Another much-improved element is the widgets. I will say that I’ve never been a huge fan of desktop widgets. But, I know a number of users who depend upon them. For the longest time, KDE Widgets were an unstable mess. KDE Neon has finally managed to make them work and work well. Adding a widget is as simple as clicking the menu in the desktop upper left corner and clicking Add Widgets. The Widgets sidebar will open (Figure 2), where you can select the widget you want.
The KDE Neon menu is fairly straightforward, but it’s clean and amazingly easy to understand. This will be a big breath of fresh air to anyone who finds many Linux desktop menus to be a bit convoluted or less than user-friendly.
Speaking of ease of use: Adding launchers to the panel can be done easily from within the menu. Simply find the launcher you want, right-click it, and select Add to Panel. Removing a launcher from the panel, on the other hand, isn’t quite as intuitive. To remove a launcher, follow these steps:
Right-click on a blank spot on the panel
Select Panel Settings
Hover the cursor over the launcher to be removed
Click on the associated red x to remove the launcher (Figure 3)
When finished click anywhere on the desktop to dismiss the Panel Settings
The not so good
If I had to pick a nit from KDE Neon, it would be this: The lack of an office suite (such as LibreOffice) is a glaring hole. In fact, when you open up the Applications Menu, you’ll find it rather spartan. Of course, that’s an easy fix. Open up the K Menu go to Applications > System > Software Center, search for LibreOffice, and install.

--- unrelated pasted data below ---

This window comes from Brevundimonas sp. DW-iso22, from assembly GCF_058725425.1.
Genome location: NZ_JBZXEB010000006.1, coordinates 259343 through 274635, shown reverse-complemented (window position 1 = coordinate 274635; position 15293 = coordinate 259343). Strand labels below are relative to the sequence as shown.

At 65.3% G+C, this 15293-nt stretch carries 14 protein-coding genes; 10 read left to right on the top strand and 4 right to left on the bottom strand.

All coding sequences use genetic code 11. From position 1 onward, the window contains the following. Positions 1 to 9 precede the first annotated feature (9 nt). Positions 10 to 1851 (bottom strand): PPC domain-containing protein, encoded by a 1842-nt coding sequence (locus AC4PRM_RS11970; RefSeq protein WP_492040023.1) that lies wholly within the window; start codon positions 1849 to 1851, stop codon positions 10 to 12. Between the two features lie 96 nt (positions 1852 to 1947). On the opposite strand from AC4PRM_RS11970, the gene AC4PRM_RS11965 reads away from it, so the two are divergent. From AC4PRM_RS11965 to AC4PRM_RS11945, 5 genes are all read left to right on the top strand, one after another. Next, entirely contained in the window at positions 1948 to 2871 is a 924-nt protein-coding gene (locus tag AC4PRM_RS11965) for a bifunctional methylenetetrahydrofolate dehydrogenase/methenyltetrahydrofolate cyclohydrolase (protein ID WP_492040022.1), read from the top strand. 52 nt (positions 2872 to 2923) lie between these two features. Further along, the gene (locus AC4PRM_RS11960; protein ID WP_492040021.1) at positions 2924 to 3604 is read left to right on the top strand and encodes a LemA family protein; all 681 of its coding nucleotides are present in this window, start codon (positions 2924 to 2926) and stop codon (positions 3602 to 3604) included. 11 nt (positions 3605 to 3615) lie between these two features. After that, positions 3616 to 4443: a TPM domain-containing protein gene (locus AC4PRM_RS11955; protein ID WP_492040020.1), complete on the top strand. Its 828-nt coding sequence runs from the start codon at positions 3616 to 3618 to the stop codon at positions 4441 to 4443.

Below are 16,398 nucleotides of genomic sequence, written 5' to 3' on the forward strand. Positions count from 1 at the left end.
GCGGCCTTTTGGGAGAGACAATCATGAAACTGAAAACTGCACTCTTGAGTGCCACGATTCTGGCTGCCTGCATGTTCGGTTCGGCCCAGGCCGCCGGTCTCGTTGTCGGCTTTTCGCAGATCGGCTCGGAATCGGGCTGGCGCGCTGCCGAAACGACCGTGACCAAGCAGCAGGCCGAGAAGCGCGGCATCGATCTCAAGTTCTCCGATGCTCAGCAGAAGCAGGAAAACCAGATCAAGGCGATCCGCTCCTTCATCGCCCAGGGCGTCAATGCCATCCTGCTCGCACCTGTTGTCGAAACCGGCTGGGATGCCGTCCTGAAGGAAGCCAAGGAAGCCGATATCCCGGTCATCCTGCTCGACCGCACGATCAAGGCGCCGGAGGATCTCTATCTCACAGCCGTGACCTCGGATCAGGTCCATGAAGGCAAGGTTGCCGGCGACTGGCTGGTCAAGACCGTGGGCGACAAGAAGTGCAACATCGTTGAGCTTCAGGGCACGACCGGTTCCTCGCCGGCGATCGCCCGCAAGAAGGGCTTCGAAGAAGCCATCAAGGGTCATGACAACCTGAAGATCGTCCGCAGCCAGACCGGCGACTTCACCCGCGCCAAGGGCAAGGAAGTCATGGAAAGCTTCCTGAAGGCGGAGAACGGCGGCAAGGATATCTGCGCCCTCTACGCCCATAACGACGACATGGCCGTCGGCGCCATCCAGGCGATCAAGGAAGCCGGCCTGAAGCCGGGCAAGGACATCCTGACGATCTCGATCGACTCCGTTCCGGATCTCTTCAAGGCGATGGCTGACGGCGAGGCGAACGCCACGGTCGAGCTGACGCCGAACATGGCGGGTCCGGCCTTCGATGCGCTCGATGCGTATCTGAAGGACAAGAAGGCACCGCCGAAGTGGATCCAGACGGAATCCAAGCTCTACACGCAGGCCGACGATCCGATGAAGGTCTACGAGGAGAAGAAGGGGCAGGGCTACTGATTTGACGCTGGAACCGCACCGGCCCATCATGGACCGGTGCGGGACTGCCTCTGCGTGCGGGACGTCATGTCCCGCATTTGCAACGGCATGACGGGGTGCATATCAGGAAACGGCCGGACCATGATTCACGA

Hold up. Don’t do that. If you install LibreOffice from the Software Center, you’ll not only be installing an out-of-date version of LibreOffice, you’ll also be installing a version that clings to the old GTK Menu system, so it’ll look really bad on that lovely desktop (Figure 4).
Instead, go to the official LibreOffice site and download the 64-bit DEB package. Once it has downloaded, follow these steps:
Open up Konsole
Change into the Downloads directory with the command cd ~/Downloads
Extract the package with the command tar xvzf LibreOffice_XXX_x86-64_deb.tar.gz (where XXX is the release number)
Change into the DEB directory with the command cd LibreOffice_XXX_x86-64_deb/DEBS (where XXX is the release number)
Install the packages with the command sudo dpkg -i *.deb
When prompted, type your sudo password and allow the installation to complete
Once the installation has completed, open up LibreOffice, and you’ll find the latest release that also happens to better fit the theme of the desktop (Figure 5).
A solid choice
Beyond that glaring omission, KDE Neon is as solid and beautiful as any desktop on the market and should not be overlooked as your daily driver solution. Download it, install it, and see if it doesn’t wind up your desktop of choice.